You know what I think? I think that human beings are not inherently selfish. I think that deep down we all want to help others and make their journey a little bit easier. No, I’m not being naïve. Just think about it for a minute. Most of us want to see laughter replace the sad expression on a child’s face. We want to see the excitement that comes with genuine appreciation when we grant someone’s wish.
It’s for this reason that a mother will go hungry so that her offspring can have food to eat, even if that child is none the wiser; why a father works an extra job so that his daughter can take ballet lessons because he knows just how much she loves to dance. It’s why a complete stranger diverts from their original plans and goes out of their way to help someone who is lost or otherwise in need of help.
It’s our common humanity – that which connects us – that makes adversaries forget about their egos and their differences and help each other in times of hardship and suffering. And it’s infectious too; seeing someone helping out motivates others to help out too. Call it kindness, empathy, or just doing the right thing, but it’s not that foreign a concept to most.
Our challenge lies in choosing to recognise that common thread that links us all, noting our sameness, rather than focusing on what makes us different. The ego has its place, especially in competitions. However, it has been given too much importance in our lives, creating unnecessary rivalry and pushing compassion and kindness further towards the back of our thoughts.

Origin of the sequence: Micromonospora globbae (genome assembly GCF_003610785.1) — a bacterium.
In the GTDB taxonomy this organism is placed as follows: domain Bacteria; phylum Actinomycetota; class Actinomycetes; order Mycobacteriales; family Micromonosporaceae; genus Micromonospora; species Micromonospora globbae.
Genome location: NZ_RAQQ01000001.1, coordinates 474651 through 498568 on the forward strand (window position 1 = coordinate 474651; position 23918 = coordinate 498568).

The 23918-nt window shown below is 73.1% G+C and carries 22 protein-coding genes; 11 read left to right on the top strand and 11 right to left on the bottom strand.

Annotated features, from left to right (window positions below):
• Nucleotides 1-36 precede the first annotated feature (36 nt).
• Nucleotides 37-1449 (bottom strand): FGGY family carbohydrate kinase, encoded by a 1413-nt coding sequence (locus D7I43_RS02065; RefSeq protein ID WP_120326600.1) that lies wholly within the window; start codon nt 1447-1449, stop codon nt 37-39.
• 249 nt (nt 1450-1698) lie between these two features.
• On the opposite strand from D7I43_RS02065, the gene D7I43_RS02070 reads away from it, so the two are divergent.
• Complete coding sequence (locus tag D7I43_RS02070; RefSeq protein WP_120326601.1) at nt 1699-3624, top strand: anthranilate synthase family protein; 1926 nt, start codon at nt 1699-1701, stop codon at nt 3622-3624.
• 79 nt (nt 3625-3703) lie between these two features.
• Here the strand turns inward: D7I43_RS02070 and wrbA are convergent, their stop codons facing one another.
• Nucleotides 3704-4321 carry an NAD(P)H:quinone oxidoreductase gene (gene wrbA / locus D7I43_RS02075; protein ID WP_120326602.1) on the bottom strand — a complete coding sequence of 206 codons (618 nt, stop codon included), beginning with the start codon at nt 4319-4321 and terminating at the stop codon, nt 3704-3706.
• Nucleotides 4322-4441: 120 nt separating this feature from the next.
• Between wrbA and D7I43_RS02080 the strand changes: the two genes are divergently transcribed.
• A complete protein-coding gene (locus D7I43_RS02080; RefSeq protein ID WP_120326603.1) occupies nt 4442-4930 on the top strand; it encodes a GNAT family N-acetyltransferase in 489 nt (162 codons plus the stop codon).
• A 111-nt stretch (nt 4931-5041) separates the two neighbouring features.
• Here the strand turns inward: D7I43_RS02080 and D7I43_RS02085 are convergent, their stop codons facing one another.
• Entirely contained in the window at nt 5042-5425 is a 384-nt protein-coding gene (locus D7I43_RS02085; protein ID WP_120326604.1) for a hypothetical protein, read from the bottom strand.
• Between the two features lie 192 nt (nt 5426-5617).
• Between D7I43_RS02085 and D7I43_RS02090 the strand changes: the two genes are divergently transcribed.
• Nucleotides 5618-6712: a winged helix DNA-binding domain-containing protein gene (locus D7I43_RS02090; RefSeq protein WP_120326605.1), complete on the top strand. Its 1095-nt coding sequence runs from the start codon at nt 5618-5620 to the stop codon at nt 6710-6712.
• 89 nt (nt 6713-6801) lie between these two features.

A few years ago I came across some words taken from Collin Raye’s song, Not That Different, and they have resonated with me ever since:
“I laugh, I love, I hope, I try, I hurt, I need, I fear, I cry. And I know you do the same things too, So we’re really not that different, me and you.”
It’s that principle which is espoused in the philosophy of Ubuntu – “I am what I am because of who we all are”. It’s that which the late Kenyan political and environmental activist, social justice advocate and Nobel Peace Prize winner, Dr. Wangari Maathai, spoke of:
“In the course of history, there comes a time when humanity is called to shift to a new level of consciousness, to reach a higher moral ground. A time when we have to shed our fear and give hope to each other. That time is now.”
It’s in the words of Archbishop Desmond Tutu:
“My humanity is bound up in yours, for we can only be human together.”
Shifting our focus away from what separates us is important for working together. But doing it more often, not just when there’s a major disaster, can have a powerful impact on all of us, not least of all those suffering in silence. And while this won’t usher in a utopian age, it can serve to enrich the lives of those who are helped and those who do the helping, making the world just a little bit better.
Copyright © Larisa McBean